2005-06-03 / Front Page

Mystery Smell Fells Kids, Adults

By Howard Schwach


EMTs load a female student into a waiting ambulance near PS 183 Friday. The girl was one of several students affected by a mysterious odor. 
EMTs load a female student into a waiting ambulance near PS 183 Friday. The girl was one of several students affected by a mysterious odor.

  • The outcome of the mystery smell that hit the central portion of the Rockaway Peninsula, roughly between Beach 80 Street and Beach 90 Street last Friday afternoon is well documented.
  • Nearly 1,000 children were evacuated from two Rockaway schools – PS 183 and St. Rose of Lima School.

    Four school children from PS 183 were taken to local hospitals.

    Several adults were taken to hospitals as well.

    Hundreds of calls were logged by the 911 emergency system, mostly from people distressed by the overwhelming smell.

    Police and fire units, including the NYPD’s Emergency Service Unit (ESU) and the FDNY’s Hazmat Unit responded to the mobilization call.

    While the outcome is known, why the smell hit Rockaway and, indeed, what it was, remain something of a mystery.

    There are at least two theories involving aircraft.

    The first is that a jetliner in distress landing at John F. Kennedy Airport dumped fuel, layering it over the peninsula, from ocean to bay.

    Jim Peters, a spokesman for the Federal Aviation Agency (FAA), the agency that monitors such events, told The Wave that the agency had no reports of a plane dumping fuel over Rockaway and that it was unlikely that dumped aviation fuel could cause such a problem.

    Jonathon Gaska, District Manager for Community Board 14, however said that he got a call on Friday from The Port Authority of New York and New Jersey stating that the smell came from a fuel dump by an aircraft flying near Rockaway. A spokesperson for the PA, however, said that it has no indication of a fuel dump over Rockaway and added that there is no record of anybody calling Community Board 14 on Friday.

    The second theory involving aircraft is that military aircraft, both vintage and modern, flying over the peninsula on their way to an air show at Jones Beach in Long Island dropped fuel, causing the stink and the illness. Channel 2 News pushed this story extensively on Friday night, with pictures of the aircraft. Fox News reported on Friday night that the fumes came from six Air Force F-18 Hornets flown by its stunt team, The Thunderbirds, when they went into a steep climb.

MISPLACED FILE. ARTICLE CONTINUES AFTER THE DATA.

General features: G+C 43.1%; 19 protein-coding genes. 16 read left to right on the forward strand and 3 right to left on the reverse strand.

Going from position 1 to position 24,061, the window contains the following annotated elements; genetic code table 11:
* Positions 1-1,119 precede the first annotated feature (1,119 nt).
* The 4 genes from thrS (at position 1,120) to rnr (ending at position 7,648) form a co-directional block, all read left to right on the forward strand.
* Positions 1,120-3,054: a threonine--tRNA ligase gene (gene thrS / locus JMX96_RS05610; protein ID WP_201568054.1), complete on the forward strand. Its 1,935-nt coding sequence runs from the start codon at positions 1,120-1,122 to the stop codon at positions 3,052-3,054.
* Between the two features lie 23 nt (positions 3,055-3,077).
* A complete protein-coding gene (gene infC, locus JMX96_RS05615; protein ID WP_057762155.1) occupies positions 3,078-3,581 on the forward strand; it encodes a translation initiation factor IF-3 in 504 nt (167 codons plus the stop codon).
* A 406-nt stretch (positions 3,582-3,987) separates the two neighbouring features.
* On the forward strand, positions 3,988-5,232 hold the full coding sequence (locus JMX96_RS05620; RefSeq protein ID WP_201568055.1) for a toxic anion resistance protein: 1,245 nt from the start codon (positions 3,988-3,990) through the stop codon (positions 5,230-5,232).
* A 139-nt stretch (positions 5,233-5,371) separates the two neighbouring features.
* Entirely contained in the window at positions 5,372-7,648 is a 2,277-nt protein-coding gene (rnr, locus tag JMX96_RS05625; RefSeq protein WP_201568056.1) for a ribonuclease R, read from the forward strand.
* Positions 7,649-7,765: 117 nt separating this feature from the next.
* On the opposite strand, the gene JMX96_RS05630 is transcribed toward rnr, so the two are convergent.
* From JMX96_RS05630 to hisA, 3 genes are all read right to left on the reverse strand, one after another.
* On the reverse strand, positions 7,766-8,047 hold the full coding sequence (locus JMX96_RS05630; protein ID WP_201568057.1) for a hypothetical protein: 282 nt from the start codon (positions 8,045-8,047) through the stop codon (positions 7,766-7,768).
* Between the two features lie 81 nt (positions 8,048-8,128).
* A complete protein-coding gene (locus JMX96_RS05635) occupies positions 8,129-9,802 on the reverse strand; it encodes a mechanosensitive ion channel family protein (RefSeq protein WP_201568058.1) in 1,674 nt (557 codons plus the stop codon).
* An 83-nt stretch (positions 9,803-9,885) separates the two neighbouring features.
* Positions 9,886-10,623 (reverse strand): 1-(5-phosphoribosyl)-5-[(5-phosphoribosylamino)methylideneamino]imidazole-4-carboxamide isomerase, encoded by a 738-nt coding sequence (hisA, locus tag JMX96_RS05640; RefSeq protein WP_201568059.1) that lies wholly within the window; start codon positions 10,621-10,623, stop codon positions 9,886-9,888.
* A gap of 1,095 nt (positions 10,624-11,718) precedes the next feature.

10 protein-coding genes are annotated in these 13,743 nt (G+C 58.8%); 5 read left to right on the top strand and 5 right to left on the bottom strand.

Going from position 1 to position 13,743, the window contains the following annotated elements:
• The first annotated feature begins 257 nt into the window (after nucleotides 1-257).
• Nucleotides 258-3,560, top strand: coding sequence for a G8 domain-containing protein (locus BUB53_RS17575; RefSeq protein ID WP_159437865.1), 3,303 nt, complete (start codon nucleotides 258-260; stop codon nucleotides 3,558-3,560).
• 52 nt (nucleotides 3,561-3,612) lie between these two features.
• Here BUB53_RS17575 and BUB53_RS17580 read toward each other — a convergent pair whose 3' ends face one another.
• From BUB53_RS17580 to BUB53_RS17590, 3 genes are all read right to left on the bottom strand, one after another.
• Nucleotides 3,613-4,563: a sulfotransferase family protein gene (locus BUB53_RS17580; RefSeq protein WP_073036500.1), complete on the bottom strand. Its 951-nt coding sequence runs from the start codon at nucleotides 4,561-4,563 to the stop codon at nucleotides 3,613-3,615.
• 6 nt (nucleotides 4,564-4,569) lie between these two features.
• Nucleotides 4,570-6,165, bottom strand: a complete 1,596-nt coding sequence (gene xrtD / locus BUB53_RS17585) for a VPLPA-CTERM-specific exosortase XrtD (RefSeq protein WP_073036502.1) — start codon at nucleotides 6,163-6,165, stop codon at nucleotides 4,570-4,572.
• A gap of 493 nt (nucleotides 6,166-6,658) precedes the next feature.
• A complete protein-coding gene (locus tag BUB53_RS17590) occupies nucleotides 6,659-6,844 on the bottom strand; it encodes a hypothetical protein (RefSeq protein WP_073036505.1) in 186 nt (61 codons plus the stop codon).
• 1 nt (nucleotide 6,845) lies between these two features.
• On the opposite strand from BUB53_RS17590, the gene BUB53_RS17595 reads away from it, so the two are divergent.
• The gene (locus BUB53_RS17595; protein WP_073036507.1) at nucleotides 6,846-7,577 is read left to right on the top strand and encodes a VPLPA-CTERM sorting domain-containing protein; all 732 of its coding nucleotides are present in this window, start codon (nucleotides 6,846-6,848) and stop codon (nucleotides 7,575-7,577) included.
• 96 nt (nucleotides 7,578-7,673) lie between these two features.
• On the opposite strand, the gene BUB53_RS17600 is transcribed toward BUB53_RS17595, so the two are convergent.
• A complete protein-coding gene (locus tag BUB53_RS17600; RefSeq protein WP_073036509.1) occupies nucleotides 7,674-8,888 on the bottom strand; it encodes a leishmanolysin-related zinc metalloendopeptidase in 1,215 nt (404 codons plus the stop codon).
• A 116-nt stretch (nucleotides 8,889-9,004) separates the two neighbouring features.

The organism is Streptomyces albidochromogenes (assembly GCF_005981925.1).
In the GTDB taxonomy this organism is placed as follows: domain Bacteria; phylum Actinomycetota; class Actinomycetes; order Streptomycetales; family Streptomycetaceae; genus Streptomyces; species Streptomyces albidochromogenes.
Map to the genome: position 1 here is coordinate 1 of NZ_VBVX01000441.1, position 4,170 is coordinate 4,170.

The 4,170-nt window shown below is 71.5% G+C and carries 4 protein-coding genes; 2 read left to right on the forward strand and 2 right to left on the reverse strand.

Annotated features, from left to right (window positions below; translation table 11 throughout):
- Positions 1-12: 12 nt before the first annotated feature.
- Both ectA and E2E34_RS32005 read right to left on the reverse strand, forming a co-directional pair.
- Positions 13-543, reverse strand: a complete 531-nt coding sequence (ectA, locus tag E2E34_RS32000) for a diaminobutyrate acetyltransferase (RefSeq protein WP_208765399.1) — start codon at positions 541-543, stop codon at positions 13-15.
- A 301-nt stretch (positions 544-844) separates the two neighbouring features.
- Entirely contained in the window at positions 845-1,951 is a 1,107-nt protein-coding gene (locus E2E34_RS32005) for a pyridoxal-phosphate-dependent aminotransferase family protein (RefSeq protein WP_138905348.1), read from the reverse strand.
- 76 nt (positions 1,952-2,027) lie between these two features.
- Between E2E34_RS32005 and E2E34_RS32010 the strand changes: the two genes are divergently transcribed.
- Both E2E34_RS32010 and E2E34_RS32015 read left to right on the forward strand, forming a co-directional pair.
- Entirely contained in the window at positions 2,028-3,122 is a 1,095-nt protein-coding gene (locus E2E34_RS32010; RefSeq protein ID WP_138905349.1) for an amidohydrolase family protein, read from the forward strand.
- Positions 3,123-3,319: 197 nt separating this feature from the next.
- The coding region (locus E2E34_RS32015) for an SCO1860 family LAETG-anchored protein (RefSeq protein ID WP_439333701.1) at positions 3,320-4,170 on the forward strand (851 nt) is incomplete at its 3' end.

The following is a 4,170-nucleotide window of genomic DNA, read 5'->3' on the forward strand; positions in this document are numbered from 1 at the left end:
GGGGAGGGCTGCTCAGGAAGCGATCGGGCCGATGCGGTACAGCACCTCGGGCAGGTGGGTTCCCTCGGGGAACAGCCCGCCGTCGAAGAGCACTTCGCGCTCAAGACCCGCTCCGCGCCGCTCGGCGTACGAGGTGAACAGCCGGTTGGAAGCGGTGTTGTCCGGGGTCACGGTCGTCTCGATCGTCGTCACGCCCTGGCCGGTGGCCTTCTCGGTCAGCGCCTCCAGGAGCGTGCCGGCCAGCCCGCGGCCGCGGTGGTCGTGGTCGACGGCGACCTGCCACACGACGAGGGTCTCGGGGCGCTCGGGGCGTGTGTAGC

The planes, however, apparently never flew over the peninsula, staying out over the ocean and a spokesperson for the Thunderbirds performance team, said that their F-18 Hornet aircraft are not capable of dumping fuel. The spokesperson added that the planes are equipped with smoke that makes it easier for the crowd below to see the plane’s maneuvers. That smoke is released when the planes are performing a stunt such as a vertical climb. It has no smell, according to the spokesperson.

    The third theory involves natural gas. Many of those who smelled the odor were convinced that a KeySpan Energy team cleaning pipes on Rockaway Beach Boulevard and Beach 84 Street created a gas leak.

    Ed Yutkowitz, a spokesperson for the energy company said it was called by the fire department’s battalion chief and several crews were dispatched to investigate with negative results.

    “We did a full leak investigation and there is no indication of natural gas involvement,” he said.

    Department of Education spokesperson Kelly Devers told reporters that Renee Pert, the principal of the PS 183, called the fire department about 1 p.m. Friday after noticing the odor and then getting reports that children in the building were ill.

    Pert directed everyone in the building to the school’s playground. Four children were hospitalized briefly. Three fifth graders were taken to Peninsula Hospital Center and a third grader was taken to St. John’s Episcopal Hospital. All of the children were treated and released to their parents.

    At the same time, St. Rose of Lima School on Beach 84 Street was evacuated, but there were no reported illnesses at that school.

    All classes at PS 183 resumed later in the afternoon, but St. Rose of Lima reportedly dismissed their students.

    A spokesperson for the New York City Fire Department said that he could not provide a cause for the smell.

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